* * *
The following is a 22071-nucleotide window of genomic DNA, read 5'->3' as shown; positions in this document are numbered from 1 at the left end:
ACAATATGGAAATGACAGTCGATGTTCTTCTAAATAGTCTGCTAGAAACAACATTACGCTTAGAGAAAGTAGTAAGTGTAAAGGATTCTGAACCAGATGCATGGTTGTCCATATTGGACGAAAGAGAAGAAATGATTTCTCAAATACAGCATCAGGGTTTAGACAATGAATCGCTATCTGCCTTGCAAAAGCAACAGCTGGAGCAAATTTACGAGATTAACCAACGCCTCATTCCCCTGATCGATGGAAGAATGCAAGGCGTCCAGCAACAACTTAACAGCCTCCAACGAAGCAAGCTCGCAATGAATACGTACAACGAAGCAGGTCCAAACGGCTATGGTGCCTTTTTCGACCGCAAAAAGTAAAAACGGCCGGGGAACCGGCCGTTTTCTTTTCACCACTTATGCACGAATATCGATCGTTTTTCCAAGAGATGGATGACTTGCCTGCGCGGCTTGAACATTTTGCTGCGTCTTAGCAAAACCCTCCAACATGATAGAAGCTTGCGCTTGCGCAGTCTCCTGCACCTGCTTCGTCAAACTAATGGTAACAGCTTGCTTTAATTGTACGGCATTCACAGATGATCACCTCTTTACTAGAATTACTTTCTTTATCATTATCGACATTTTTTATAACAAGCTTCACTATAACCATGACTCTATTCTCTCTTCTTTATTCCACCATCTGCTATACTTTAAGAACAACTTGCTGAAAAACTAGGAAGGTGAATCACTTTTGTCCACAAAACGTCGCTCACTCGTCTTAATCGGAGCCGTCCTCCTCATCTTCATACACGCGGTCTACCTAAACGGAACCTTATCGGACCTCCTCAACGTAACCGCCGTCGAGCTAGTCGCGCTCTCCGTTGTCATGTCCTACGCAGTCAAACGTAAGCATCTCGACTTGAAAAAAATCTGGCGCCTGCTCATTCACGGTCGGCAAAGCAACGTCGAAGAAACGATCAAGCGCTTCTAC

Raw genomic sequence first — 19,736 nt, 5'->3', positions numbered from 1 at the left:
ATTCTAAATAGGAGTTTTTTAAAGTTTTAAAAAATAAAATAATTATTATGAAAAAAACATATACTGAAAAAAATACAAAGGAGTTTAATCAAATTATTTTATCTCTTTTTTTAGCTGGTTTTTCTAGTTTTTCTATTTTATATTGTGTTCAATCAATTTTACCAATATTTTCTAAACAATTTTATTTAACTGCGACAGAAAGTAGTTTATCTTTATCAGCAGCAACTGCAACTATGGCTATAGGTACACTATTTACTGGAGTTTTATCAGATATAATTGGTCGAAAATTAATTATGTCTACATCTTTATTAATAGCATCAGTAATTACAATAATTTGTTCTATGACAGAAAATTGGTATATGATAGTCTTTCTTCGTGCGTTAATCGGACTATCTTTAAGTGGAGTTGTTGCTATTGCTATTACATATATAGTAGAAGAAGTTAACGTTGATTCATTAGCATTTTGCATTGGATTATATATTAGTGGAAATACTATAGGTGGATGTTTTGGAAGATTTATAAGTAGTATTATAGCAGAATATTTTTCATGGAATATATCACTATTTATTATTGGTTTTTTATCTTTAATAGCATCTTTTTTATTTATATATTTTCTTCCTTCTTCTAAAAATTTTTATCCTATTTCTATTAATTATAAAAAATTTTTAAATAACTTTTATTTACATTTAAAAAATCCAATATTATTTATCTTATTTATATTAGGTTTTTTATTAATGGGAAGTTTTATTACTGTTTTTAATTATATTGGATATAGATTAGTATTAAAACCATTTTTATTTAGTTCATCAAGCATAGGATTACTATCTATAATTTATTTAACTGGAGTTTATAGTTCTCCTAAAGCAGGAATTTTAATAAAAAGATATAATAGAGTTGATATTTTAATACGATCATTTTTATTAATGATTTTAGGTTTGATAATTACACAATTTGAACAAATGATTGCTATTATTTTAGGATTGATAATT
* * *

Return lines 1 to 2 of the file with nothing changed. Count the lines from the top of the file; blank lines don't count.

The following is a 22071-nucleotide window of genomic DNA, read 5'->3' as shown; positions in this document are numbered from 1 at the left end:
ACAATATGGAAATGACAGTCGATGTTCTTCTAAATAGTCTGCTAGAAACAACATTACGCTTAGAGAAAGTAGTAAGTGTAAAGGATTCTGAACCAGATGCATGGTTGTCCATATTGGACGAAAGAGAAGAAATGATTTCTCAAATACAGCATCAGGGTTTAGACAATGAATCGCTATCTGCCTTGCAAAAGCAACAGCTGGAGCAAATTTACGAGATTAACCAACGCCTCATTCCCCTGATCGATGGAAGAATGCAAGGCGTCCAGCAACAACTTAACAGCCTCCAACGAAGCAAGCTCGCAATGAATACGTACAACGAAGCAGGTCCAAACGGCTATGGTGCCTTTTTCGACCGCAAAAAGTAAAAACGGCCGGGGAACCGGCCGTTTTCTTTTCACCACTTATGCACGAATATCGATCGTTTTTCCAAGAGATGGATGACTTGCCTGCGCGGCTTGAACATTTTGCTGCGTCTTAGCAAAACCCTCCAACATGATAGAAGCTTGCGCTTGCGCAGTCTCCTGCACCTGCTTCGTCAAACTAATGGTAACAGCTTGCTTTAATTGTACGGCATTCACAGATGATCACCTCTTTACTAGAATTACTTTCTTTATCATTATCGACATTTTTTATAACAAGCTTCACTATAACCATGACTCTATTCTCTCTTCTTTATTCCACCATCTGCTATACTTTAAGAACAACTTGCTGAAAAACTAGGAAGGTGAATCACTTTTGTCCACAAAACGTCGCTCACTCGTCTTAATCGGAGCCGTCCTCCTCATCTTCATACACGCGGTCTACCTAAACGGAACCTTATCGGACCTCCTCAACGTAACCGCCGTCGAGCTAGTCGCGCTCTCCGTTGTCATGTCCTACGCAGTCAAACGTAAGCATCTCGACTTGAAAAAAATCTGGCGCCTGCTCATTCACGGTCGGCAAAGCAACGTCGAAGAAACGATCAAGCGCTTCTAC